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  1. #11

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    Just something to also be aware of is the frequency of the AC voltage in France is 50Hz whilst the frequency of the AC Voltage in the US is 60Hz, depending on the circuitry this may give rise to some timing errors.

  2. #12
    mr rusty's Avatar
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    depending on the circuitry this may give rise to some timing errors.
    No, it isn't using the frequency for timing! not a problem.

  3. #13
    Steve Smith's Avatar
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    Quote Originally Posted by mr rusty View Post
    Yes, I had a quick look on the web and it seems it is an 84V (or 82V) lamp on the 120V transformer.
    That's because it is in series with a diode so it is a half wave rectification of the 120 volt supply.


    Steve.
    "People who say things won't work are a dime a dozen. People who figure out how to make things work are worth a fortune" - Dave Rat.

  4. #14
    RH Designs's Avatar
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    OK, so it's a b+W head, not a dichroic so it doesn't use the 24v lamp. The idea of using a diode to drop 120v to 84v seems like a bit of a kluge to me but I know it was common practice in the US. The ideal solution would be to find a 220v lamp which would fit the enlarger's socket, chop out the diode and run the whole lot at 220v, but my knowledge of enlarger lamp types is too limited to be able to say if that's a viable option.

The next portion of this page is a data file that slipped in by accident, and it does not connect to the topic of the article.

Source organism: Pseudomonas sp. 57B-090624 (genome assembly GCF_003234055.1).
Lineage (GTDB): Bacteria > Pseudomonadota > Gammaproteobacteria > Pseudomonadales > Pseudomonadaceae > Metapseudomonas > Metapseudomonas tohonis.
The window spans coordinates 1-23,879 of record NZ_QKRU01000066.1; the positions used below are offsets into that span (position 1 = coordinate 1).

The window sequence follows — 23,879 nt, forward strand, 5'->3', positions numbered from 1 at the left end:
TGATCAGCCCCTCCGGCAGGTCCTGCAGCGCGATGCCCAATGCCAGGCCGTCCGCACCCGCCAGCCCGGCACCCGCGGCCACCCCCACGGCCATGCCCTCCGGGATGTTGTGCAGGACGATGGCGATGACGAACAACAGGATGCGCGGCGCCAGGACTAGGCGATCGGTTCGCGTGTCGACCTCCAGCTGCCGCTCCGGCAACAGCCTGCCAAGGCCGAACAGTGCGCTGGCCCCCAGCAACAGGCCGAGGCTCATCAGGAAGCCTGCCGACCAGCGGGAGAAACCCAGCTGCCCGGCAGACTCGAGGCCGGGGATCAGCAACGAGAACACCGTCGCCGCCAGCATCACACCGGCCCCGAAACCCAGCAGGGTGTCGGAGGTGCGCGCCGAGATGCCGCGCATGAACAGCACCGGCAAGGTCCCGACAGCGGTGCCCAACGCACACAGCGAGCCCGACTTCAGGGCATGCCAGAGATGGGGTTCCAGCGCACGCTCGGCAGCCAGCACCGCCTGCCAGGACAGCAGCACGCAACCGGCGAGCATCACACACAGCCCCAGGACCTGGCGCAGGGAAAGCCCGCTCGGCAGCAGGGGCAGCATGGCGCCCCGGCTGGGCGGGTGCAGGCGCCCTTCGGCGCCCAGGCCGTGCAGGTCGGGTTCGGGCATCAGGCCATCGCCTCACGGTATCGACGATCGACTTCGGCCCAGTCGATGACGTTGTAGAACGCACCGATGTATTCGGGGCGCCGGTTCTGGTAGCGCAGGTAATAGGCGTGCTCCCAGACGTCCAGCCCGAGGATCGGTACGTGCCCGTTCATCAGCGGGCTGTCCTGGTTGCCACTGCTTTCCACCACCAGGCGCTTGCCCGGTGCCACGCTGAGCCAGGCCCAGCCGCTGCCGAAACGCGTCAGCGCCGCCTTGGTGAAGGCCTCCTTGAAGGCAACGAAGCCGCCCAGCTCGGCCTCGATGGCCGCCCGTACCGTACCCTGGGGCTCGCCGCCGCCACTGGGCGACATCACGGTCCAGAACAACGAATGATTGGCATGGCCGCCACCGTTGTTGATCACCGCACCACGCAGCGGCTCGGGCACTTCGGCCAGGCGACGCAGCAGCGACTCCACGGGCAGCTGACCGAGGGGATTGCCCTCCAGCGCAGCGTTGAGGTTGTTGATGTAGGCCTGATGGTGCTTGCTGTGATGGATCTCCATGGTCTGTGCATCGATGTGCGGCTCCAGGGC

I don't think you would need as big a 220-110v transformer as 1KW, the Analyser's consumption is negligible so you're really only running the 250W enlarger lamp so 500W should be more than enough.

    There is no problem with the frequency difference, our timers have their own internal clock and do not rely on the mains frequency.

    Edit: looking on the web I found this which suggests there is a stabilised power supply for the 82v lamp - if you have that, ignore what I said about the diode .
    Regards,
    Richard.

    RH Designs - My Photography

  5. #15

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    Thank you very much Richards, that's very helpful!

  6. #16
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    In low volume technical and scientific gear, which usually include photo gear, multi- tap transformers are rather common. They can usally be reconfigured to work with powere sources as found all over the world.

    Finding documentation to figure out what the different taps on the transformer do can be a challenge.

    I have more than a few times in the past bought 220/240 gear from overseas, even without the manuals for voltage conversion and converted them for my north american usage needs.

    I know this is not for everyone, but here is the basic approcach.

    I use an autotransformer (hooked to a GFI/RCD power source) to drive the device with the voltage it originally wanted, and measure the outputs going to the circuit board/rectifier section. Then I unhook the secondary termianls, and measure the voltage again.